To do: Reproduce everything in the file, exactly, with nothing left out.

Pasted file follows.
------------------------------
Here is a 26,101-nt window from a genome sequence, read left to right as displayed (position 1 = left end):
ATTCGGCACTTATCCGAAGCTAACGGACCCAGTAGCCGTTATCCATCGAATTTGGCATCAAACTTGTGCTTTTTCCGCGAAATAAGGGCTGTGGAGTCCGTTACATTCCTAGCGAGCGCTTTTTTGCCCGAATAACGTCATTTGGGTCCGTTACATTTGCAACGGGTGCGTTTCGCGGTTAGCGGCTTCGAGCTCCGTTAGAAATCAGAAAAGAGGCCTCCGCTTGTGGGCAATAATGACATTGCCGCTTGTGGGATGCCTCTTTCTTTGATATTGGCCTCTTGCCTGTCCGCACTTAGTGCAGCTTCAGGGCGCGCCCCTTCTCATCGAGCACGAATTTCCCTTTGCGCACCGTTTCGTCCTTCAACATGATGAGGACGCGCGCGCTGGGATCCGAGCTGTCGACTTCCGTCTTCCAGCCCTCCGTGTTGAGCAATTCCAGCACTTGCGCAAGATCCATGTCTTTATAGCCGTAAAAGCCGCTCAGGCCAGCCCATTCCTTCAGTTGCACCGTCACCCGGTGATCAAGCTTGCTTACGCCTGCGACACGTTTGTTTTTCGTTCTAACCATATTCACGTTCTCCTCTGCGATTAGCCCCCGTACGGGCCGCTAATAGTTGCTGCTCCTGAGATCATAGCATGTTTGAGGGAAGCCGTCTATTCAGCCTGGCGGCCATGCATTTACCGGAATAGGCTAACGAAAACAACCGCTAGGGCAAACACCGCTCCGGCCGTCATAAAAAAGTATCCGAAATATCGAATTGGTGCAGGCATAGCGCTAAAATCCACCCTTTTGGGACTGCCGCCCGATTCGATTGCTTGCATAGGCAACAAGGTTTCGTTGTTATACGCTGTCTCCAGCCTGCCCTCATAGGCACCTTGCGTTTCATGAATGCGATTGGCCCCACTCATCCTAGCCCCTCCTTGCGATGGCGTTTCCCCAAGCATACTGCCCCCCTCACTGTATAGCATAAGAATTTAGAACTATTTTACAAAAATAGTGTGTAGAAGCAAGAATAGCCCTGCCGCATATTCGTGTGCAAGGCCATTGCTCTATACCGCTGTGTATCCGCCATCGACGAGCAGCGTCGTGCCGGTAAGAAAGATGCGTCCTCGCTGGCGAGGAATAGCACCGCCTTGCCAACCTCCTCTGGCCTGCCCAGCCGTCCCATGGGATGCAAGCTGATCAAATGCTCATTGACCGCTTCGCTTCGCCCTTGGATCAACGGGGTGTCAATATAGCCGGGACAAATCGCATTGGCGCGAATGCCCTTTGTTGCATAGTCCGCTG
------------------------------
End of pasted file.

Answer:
Here is a 26,101-nt window from a genome sequence, read left to right as displayed (position 1 = left end):
ATTCGGCACTTATCCGAAGCTAACGGACCCAGTAGCCGTTATCCATCGAATTTGGCATCAAACTTGTGCTTTTTCCGCGAAATAAGGGCTGTGGAGTCCGTTACATTCCTAGCGAGCGCTTTTTTGCCCGAATAACGTCATTTGGGTCCGTTACATTTGCAACGGGTGCGTTTCGCGGTTAGCGGCTTCGAGCTCCGTTAGAAATCAGAAAAGAGGCCTCCGCTTGTGGGCAATAATGACATTGCCGCTTGTGGGATGCCTCTTTCTTTGATATTGGCCTCTTGCCTGTCCGCACTTAGTGCAGCTTCAGGGCGCGCCCCTTCTCATCGAGCACGAATTTCCCTTTGCGCACCGTTTCGTCCTTCAACATGATGAGGACGCGCGCGCTGGGATCCGAGCTGTCGACTTCCGTCTTCCAGCCCTCCGTGTTGAGCAATTCCAGCACTTGCGCAAGATCCATGTCTTTATAGCCGTAAAAGCCGCTCAGGCCAGCCCATTCCTTCAGTTGCACCGTCACCCGGTGATCAAGCTTGCTTACGCCTGCGACACGTTTGTTTTTCGTTCTAACCATATTCACGTTCTCCTCTGCGATTAGCCCCCGTACGGGCCGCTAATAGTTGCTGCTCCTGAGATCATAGCATGTTTGAGGGAAGCCGTCTATTCAGCCTGGCGGCCATGCATTTACCGGAATAGGCTAACGAAAACAACCGCTAGGGCAAACACCGCTCCGGCCGTCATAAAAAAGTATCCGAAATATCGAATTGGTGCAGGCATAGCGCTAAAATCCACCCTTTTGGGACTGCCGCCCGATTCGATTGCTTGCATAGGCAACAAGGTTTCGTTGTTATACGCTGTCTCCAGCCTGCCCTCATAGGCACCTTGCGTTTCATGAATGCGATTGGCCCCACTCATCCTAGCCCCTCCTTGCGATGGCGTTTCCCCAAGCATACTGCCCCCCTCACTGTATAGCATAAGAATTTAGAACTATTTTACAAAAATAGTGTGTAGAAGCAAGAATAGCCCTGCCGCATATTCGTGTGCAAGGCCATTGCTCTATACCGCTGTGTATCCGCCATCGACGAGCAGCGTCGTGCCGGTAAGAAAGATGCGTCCTCGCTGGCGAGGAATAGCACCGCCTTGCCAACCTCCTCTGGCCTGCCCAGCCGTCCCATGGGATGCAAGCTGATCAAATGCTCATTGACCGCTTCGCTTCGCCCTTGGATCAACGGGGTGTCAATATAGCCGGGACAAATCGCATTGGCGCGAATGCCCTTTGTTGCATAGTCCGCTG